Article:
Brittney Chew / Sun News Photography Editor

Applefest 

Sunday, October 4, 2015

Brittney Chew / Sun News Photography Editor Applefest Sunday, October 4, 2015

October 4, 2015

Ithacans Flock to Revitalized Commons for Applefest

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The recent renovation of the Commons created a more open and vibrant atmosphere for this year’s Downtown Ithaca Apple Harvest Festival, attracting large crowds of enthusiastic visitors to the new center of downtown Ithaca, according to business owners and festival goers.

Ithacans and Cornellians flock to the Ithaca Commons to enjoy apple-based products — from apple cider donuts to apple pizza — at Applefest this weekend. (Brittney Chew / Sun News Photography Editor)

This year marks the 33rd annual Applefest and the first on the newly renovated Commons. The Commons, which officially re-opened in August after being under construction since April 2013, now features new paving, bike racks, gateways and a playground. The festival spanned multiple streets around the Commons, filled with vendors selling a variety of items — from handmade jewelry to Amish whoopie pies and funnel cake.

Many vendors at Applefest said they felt that the completion of construction benefitted the festival, and as of Friday afternoon, some said they had experienced an increase in business from previous years.

“We’ve done double what we were expecting… for us,” said Rob Parcell, co-owner of Maple River Syrup Company and one of the vendors at the festival. “Today’s been pretty good.”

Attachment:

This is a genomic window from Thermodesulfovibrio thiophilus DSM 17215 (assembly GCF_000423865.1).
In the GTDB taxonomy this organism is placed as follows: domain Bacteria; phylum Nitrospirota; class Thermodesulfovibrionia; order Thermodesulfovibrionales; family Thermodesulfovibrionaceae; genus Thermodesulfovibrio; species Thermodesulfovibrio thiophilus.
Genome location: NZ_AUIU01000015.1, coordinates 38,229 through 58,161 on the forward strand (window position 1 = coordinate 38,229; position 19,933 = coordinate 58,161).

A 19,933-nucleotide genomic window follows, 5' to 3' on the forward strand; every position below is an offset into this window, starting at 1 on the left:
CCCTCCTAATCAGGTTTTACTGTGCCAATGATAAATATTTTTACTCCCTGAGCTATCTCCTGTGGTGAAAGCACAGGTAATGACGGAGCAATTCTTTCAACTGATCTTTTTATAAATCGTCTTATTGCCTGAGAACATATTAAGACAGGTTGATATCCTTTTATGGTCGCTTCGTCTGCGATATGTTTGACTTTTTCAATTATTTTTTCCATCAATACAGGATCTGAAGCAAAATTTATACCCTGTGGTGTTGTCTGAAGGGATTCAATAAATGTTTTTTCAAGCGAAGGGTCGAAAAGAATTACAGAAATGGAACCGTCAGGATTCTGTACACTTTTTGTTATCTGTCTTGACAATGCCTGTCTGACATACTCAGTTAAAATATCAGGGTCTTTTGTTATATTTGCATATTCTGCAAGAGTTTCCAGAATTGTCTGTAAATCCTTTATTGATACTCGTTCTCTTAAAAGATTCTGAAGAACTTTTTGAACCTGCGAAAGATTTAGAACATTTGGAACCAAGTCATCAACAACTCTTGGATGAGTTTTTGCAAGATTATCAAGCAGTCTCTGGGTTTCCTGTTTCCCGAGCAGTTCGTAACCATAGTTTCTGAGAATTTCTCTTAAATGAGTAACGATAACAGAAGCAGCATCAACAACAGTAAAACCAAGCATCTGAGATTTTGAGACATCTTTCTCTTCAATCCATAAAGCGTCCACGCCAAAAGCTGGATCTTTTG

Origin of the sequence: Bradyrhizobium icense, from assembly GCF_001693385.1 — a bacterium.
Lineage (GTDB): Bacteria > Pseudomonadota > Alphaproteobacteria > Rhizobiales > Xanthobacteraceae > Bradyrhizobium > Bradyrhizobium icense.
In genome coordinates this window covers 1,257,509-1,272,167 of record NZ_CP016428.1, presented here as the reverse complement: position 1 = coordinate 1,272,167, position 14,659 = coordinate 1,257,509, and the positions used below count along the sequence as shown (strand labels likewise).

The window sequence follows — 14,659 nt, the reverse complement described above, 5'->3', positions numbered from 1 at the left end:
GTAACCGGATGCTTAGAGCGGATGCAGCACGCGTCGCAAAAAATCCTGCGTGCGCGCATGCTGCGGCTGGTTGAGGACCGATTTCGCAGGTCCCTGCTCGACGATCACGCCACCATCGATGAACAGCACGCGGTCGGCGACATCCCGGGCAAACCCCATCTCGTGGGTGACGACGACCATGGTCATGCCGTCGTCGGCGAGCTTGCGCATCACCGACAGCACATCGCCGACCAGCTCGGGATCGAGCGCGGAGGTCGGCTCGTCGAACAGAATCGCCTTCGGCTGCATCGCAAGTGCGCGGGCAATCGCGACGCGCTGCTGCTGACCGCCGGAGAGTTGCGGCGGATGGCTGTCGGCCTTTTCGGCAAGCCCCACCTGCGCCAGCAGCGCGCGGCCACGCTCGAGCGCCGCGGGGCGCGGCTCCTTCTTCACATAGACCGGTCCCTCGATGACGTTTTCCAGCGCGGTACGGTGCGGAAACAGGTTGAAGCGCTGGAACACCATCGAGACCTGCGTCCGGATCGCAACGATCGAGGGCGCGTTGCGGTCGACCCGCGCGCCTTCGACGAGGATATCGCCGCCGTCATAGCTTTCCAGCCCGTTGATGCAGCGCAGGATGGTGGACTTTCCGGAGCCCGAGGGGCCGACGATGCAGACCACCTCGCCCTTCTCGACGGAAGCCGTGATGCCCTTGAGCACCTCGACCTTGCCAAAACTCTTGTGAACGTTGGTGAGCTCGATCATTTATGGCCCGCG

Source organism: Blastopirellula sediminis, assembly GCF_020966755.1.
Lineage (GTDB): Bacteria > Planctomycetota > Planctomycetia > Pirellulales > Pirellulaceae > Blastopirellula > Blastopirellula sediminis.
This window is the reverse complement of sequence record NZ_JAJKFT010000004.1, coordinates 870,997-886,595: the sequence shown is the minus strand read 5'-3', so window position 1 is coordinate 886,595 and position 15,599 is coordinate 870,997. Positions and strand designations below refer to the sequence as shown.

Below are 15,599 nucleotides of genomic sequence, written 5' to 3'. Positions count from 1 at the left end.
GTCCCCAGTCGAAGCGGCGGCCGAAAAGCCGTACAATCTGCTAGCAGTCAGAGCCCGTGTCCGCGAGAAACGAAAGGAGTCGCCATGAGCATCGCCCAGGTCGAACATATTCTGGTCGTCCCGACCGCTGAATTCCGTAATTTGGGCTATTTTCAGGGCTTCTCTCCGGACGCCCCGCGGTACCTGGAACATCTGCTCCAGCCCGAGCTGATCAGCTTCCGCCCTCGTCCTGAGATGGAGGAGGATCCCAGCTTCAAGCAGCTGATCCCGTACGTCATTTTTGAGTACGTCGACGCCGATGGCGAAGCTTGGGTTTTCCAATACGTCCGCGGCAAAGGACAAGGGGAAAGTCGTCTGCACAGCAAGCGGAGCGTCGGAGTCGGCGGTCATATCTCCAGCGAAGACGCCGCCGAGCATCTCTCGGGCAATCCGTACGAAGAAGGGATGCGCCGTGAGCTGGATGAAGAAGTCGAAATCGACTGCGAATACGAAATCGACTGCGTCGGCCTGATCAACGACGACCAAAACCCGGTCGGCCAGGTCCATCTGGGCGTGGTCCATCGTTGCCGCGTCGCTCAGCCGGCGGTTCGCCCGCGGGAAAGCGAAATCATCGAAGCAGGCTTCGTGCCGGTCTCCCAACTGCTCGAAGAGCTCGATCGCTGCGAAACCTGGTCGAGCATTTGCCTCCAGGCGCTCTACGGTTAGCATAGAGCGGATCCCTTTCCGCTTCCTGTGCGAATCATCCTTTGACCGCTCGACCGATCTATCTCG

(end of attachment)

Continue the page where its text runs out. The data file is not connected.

Parcell said he believes the renovation of the Commons could be responsible for this success because “people are more concentrated in this area.”

One benefit of the new Commons, is “the number of people that can walk through the middle […] they can see my display from farther off,” said Lisa Ferguson, the owner and operator of Laughing Goat Fiber. The improved accessibility and visibility has boosted business for the company, which sells hand-dyed products made of yarn from goats, alpacas, and sheep.

“I’m worried that I’m going to run out of medium mittens,” Ferguson said. “It’s been pretty much nonstop.”

Applefest not only brought business for local vendors who set up tents around the Commons, but it also brought visitors and tourists into the surrounding shops, said store managers.

“Now that [Applefest] is back on the Commons again, I think we’re going to get a lot more business,” said Amelia Clemenco, manager of Waffle Frolic. “I think the whole idea is that there’s a lot of foot traffic.”

For some students, visiting Applefest was their first time at the Commons. Lizzie Bach ’18 said she visited “a lot of stores [she] never would have because the Commons was open” and plans to “come back to those stores and do additional shopping.”

Ithacan locals who visit Applefest annually said they have noticed a difference from past years because of the construction.

“The renovated Commons ‘feels cleaner,’” said Zoe Zervos, a seventeen year old from Ithaca who attended the festival with her friends. “I like the atmosphere better.”

However, the development was not without its criticisms. Seventeen year old Lizzy King, nostalgic of the Commons she grew up in, said the festival “seems less Ithaca-y” and “didn’t feel like official Applefest.”

While not everyone has embraced the new environment, many expressed appreciation for the lack of construction. Lori Freer, an Ithacan local visiting the festival with her family, explained that “it was much harder to get around” last year because of the construction. The completion of the renovations has made it much easier to navigate the festival.

“It’s […] just a lot more exciting to have it on the Commons,” Clemenco said.